1994 AIME Problems/Problem 6

Problem

The graphs of the equations

$y=k, \qquad y=\sqrt{3}x+2k, \qquad y=-\sqrt{3}x+2k,$

are drawn in the coordinate plane for $k=-10,-9,-8,\ldots,9,10.\,$ These 63 lines cut part of the plane into equilateral triangles of side $2/\sqrt{3}.\,$ How many such triangles are formed?

Solution

Solution 1

We note that the lines partition the hexagon of the six extremal lines into disjoint unit regular triangles, and forms a series of unit regular triangles along the edge of the hexagon.

$[asy] size(200); picture pica, picb, picc; int i; for(i=-10;i<=10;++i){ if((i%10) == 0){draw(pica,(-20/sqrt(3)-abs((0,i))/sqrt(3),i)--(20/sqrt(3)+abs((0,i))/sqrt(3),i),black+0.7);} else{draw(pica,(-20/sqrt(3)-abs((0,i))/sqrt(3),i)--(20/sqrt(3)+abs((0,i))/sqrt(3),i));} } picb = rotate(120,origin)*pica; picc = rotate(240,origin)*pica; add(pica);add(picb);add(picc); [/asy]$

Solving the above equations for $k=\pm 10$, we see that the hexagon in question is regular, with side length $\frac{20}{\sqrt{3}}$. Then, the number of triangles within the hexagon is simply the ratio of the area of the hexagon to the area of a regular triangle. Since the ratio of the area of two similar figures is the square of the ratio of their side lengths, we see that the ratio of the area of one of the six equilateral triangles composing the regular hexagon to the area of a unit regular triangle is just $\left(\frac{20/\sqrt{3}}{2/\sqrt{3}}\right)^2 = 100$. Thus, the total number of unit triangles is $6 \times 100 = 600$.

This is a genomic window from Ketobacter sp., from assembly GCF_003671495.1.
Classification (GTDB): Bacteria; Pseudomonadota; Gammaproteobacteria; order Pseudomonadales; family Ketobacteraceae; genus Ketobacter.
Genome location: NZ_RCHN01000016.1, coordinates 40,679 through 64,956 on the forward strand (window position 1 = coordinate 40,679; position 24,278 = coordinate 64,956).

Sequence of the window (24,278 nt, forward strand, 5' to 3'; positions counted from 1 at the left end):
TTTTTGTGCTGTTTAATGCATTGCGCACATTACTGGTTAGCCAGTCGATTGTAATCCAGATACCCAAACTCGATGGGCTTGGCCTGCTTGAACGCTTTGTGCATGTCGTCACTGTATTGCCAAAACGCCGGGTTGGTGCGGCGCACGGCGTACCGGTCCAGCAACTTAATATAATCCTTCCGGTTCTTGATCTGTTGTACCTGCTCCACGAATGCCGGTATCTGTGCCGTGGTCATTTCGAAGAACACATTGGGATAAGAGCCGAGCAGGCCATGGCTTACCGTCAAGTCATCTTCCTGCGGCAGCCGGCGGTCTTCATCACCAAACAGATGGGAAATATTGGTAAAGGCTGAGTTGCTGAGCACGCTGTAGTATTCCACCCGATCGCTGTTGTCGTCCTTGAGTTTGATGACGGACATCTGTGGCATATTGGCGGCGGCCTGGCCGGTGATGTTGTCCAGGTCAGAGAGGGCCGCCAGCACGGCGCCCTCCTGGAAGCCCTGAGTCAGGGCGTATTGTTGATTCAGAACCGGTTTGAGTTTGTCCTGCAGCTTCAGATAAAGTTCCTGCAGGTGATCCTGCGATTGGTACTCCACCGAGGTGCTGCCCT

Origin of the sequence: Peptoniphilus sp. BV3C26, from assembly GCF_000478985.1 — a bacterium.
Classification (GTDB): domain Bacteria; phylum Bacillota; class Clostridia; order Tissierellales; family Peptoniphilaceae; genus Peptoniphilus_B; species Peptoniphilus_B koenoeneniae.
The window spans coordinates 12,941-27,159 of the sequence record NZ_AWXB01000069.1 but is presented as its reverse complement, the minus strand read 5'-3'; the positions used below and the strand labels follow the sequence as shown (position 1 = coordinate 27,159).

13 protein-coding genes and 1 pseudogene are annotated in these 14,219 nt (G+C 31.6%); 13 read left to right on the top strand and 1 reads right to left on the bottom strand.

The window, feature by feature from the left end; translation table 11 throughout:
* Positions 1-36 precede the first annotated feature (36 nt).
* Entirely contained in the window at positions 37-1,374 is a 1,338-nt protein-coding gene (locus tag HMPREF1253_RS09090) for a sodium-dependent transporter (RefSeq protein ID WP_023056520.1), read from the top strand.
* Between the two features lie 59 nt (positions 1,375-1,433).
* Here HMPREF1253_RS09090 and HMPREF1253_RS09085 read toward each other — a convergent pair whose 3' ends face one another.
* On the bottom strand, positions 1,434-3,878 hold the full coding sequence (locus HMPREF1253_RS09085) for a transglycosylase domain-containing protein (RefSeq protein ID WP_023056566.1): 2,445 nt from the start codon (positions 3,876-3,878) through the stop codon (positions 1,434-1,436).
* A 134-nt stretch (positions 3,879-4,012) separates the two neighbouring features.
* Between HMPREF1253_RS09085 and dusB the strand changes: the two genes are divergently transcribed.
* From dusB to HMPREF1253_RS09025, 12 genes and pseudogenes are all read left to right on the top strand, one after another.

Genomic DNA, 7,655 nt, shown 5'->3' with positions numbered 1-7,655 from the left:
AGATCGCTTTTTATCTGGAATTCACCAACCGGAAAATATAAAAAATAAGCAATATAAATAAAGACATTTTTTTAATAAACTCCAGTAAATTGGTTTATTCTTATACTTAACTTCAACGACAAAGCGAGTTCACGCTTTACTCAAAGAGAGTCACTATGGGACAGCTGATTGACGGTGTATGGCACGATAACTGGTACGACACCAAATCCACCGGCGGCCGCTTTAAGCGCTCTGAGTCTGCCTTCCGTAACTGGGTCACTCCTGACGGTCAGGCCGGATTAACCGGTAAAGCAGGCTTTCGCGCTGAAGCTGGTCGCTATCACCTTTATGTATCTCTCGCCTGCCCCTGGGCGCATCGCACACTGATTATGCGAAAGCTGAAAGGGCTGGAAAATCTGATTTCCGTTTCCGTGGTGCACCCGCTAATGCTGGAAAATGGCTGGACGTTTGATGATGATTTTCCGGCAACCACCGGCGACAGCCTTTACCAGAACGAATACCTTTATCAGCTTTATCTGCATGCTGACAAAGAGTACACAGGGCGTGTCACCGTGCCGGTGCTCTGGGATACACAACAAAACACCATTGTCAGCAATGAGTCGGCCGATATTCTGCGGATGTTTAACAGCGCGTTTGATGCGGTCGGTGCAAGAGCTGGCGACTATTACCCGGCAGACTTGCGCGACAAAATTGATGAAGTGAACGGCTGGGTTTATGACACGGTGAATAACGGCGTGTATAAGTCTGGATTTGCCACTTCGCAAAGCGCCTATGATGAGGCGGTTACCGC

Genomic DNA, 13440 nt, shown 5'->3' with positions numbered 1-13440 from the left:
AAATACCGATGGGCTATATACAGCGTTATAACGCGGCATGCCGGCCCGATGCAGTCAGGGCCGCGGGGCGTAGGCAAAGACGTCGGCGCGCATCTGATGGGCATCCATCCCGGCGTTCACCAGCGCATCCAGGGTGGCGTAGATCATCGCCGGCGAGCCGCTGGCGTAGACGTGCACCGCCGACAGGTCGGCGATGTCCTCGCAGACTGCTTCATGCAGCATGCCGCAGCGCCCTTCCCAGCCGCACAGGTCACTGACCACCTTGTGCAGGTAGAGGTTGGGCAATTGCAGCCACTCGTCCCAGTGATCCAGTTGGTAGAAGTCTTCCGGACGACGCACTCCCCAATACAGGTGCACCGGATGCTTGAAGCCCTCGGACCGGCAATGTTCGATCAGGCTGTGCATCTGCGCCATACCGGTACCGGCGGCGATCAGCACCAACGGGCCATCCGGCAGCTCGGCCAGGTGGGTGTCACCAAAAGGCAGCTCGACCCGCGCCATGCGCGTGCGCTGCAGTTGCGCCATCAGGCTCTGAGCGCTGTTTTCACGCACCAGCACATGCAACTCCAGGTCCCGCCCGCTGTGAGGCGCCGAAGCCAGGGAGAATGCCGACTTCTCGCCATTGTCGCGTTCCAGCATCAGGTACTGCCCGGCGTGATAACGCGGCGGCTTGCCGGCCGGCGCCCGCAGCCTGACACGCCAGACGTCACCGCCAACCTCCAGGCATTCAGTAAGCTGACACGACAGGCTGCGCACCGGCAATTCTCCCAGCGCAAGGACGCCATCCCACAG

There are $6 \cdot 10$ equilateral triangles formed by lines on the edges of the hexagon. Thus, our answer is $600+60 = \boxed{660}$.

Solution 2

There are three types of lines: horizontal, upward-slanting diagonal, and downward-slanting diagonal. There are $21$ of each type of line, and a unit equilateral triangle is determined by exactly one of each type of line. Given an upward-slanting diagonal and a downward-slanting diagonal, they determine exactly two unit equilateral triangles as shown below. $[asy] size(60); pair u=rotate(60)*(1,0),d=rotate(-60)*(1,0),h=(1,0); draw((0,0)--4*u^^-2*h+4*u--(-2*h+4*u+4*d)); draw(u--2*u+d,dotted); draw(3*u--3*u-h,dotted); [/asy]$ Therefore, if all horizontal lines are drawn, there will be a total of $2\cdot 21^2=882$ unit equilateral triangles. Of course, we only draw $21$ horizontal lines, so we are overcounting the triangles that are caused by the undrawn horizontal lines. In the below diagram, we draw the diagonal lines and the highest and lowest horizontal lines. $[asy] size(200); pair u=rotate(60)*(2/sqrt(3),0),d=rotate(-60)*(2/sqrt(3),0),h=(2/sqrt(3),0); for (int i=0;i<21;++i) {path v=(-20/sqrt(3),0)-2*u+i*u--(0,20)--(20/sqrt(3),0)+2*d-i*d;draw(shift(0,-2*i)*v);} for (int i=0;i<21;++i) {path v=rotate(180)*((-20/sqrt(3),0)-2*u+i*u--(0,20)--(20/sqrt(3),0)+2*d-i*d);draw(shift(0,2*i)*v);} draw((-15,-10)--(15,-10)); draw((-15,10)--(15,10)); [/asy]$

We see that the lines $y=-21,-20,\dots, -11$ and $y=11,12,\dots,21$ would complete several of the $882$ unit equilateral triangles. In fact, we can see that the lines $y=-21,-20,\dots,-11$ complete $1,2,(1+3),(2+4),(3+5),(4+6),\dots,(9+11)$ triangles, or $111$ triangles. The positive horizontal lines complete the same number of triangles, hence the answer is $882-2\cdot 111=\boxed{660}$.